Medicare Rights Center Testifies from the Beneficiary's Point of View
This week, the Medicare Rights Center shared the experiences of the thousands of older adults, people with disabilities, family caregivers and service providers who call our helpline every year in testimony before both the U.S. Senate and the House of Representatives. Medicare Rights was enlisted to speak about proposals to shift costs to people with Medicare as well as first-hand experiences with the Part D prescription drug benefit.
On Tuesday, Medicare Rights Center President Joe Baker testified before the Subcommittee on Health of the U.S. House of Representatives Committee on Ways and Means about proposed policies to increase the Medicare Part B deductible, introduce copayments for home health services, and further income-relate Medicare Part B and Part D premiums. . Mr. Baker testified that the burden of added cost sharing would leave many beneficiaries with no choice but to self-ration needed health care services. . In addition, Mr. Baker illustrated that increasing already higher premiums on so-called wealthy beneficiaries translates to a premium hike on the middle class. Mr. Baker presented several alternatives to sustain Medicare without shifting costs to people with Medicare, including advancing delivery and payment system innovations, restoring Medicare drug rebates, and eliminating wasteful overpayments to Medicare Advantage (MA) plans.
On Wednesday, Margaret Woerner, a volunteer on the Medicare Rights Center helpline, testified before the U.S. Senate Special Committee on Aging. Dr. Woerner shared her personal experience with Part D as a Medicare beneficiary, as well as stories she has heard from Medicare Rights helpline callers during her eight years as a volunteer. Dr. Woerner acknowledged the positive impact that access to prescription drug coverage under the Part D benefit has had for so many people with Medicare. She also discussed opportunities to strengthen Medicare Part D, including improving the Part D appeals process and simplifying Part D plans.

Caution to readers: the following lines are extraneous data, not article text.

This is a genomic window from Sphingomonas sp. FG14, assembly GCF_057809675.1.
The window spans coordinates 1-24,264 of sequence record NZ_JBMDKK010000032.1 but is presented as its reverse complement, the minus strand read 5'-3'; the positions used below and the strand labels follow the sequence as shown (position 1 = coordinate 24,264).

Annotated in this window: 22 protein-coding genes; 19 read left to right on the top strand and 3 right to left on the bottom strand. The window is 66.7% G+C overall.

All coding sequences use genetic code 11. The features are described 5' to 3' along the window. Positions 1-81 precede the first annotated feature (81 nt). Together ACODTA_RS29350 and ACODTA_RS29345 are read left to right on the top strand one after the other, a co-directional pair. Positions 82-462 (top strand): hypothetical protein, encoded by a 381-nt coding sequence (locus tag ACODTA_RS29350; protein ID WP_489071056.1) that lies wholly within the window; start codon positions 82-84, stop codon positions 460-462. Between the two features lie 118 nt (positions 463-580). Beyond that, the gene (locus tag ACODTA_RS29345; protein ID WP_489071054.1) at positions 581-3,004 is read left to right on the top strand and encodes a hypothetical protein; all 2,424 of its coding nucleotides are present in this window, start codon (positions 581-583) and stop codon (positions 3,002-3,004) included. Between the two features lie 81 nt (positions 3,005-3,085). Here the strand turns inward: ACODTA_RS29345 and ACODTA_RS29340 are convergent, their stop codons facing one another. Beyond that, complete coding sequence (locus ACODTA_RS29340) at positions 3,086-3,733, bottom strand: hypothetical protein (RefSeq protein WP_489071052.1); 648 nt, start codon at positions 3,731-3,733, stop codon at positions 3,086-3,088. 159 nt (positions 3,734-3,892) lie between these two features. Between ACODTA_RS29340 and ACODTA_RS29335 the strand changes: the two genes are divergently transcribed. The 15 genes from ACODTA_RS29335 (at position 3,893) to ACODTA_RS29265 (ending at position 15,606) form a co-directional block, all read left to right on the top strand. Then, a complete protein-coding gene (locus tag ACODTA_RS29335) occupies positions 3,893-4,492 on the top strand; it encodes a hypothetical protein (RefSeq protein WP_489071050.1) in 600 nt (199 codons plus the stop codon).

Read Mr. Baker's testimony.
Read Dr. Woerner's testimony.
Seniors May Be Even Poorer Than Assumed
Poverty rates among seniors aged 65 and older are higher under the supplemental poverty measure than under the official poverty measure, according to an issue brief released by the Kaiser Family Foundation (KFF). The share of seniors living in poverty is higher in every state under the supplemental poverty measure, and is at least twice as high in twelve states.
In 2011, the Census Bureau released the supplemental poverty measure in response to growing consensus that the official poverty measure, created in the 1960s, was outdated and insufficient. Using the supplemental poverty measure, KFF found that at least 10 percent of seniors live in poverty in all but one state, whereas under the official measure, poverty rates are below 10 percent in most states.
Policymakers continue to discuss proposals that shift added health care costs to older adults. Under the supplemental poverty measure, which deducts health spending from income, poverty rates among older adults would increase if seniors were made to pay more for their Medicare coverage. The average Medicare household already spends three times more on health care-related costs compared to the average non-Medicare household—15 percent vs. 5 percent as a share of total income.
Read the KFF issue brief
Medicare helps pay for inpatient mental health services in either psychiatric hospitals (hospitals that only treat mental health patients) or in general hospitals. Your doctor will determine which hospital setting you need.
If you receive care in a psychiatric hospital, Medicare helps pay for up to 190 days of inpatient care in your lifetime. After you have reached that limit, Medicare may help pay for mental health care at a general hospital.
Your out-of-pocket costs are the same in a psychiatric hospital as they are in any hospital.
If you enter a psychiatric hospital within 60 days of being an inpatient at a different hospital, you are in the same benefit period and do not have to pay the deductible again. A benefit period begins the day you start getting inpatient care and ends when you've been out of the hospital or skilled nursing facility for 60 days in a row.
Learn more about Medicare's coverage of mental health services at www.medicareinteractive.org.
Last week, the Kaiser Family Foundation (KFF) released a report entitled, Medicare's Role for Older Women. According to the KFF report, more than half (56 percent) of all older Medicare beneficiaries are women—22.4 million women ages 65 and older are enrolled in the Medicare program, and many of them have significant health needs. Women live longer than men with higher rates of multiple chronic conditions, and, as a result, they experience higher cost sharing than men. According to the KFF report, out-of-pocket spending by women ages 85 and older was 30 percent higher than out-of-pocket spending by men. Additionally, older women are also more likely to live alone, and they receive lower Social Security and pension benefits than men.
Medicare is a critical source of retirement security for older women, but policies to shift costs to Medicare beneficiaries threaten that security, making it more difficult for older women to afford health coverage.
Read the KFF report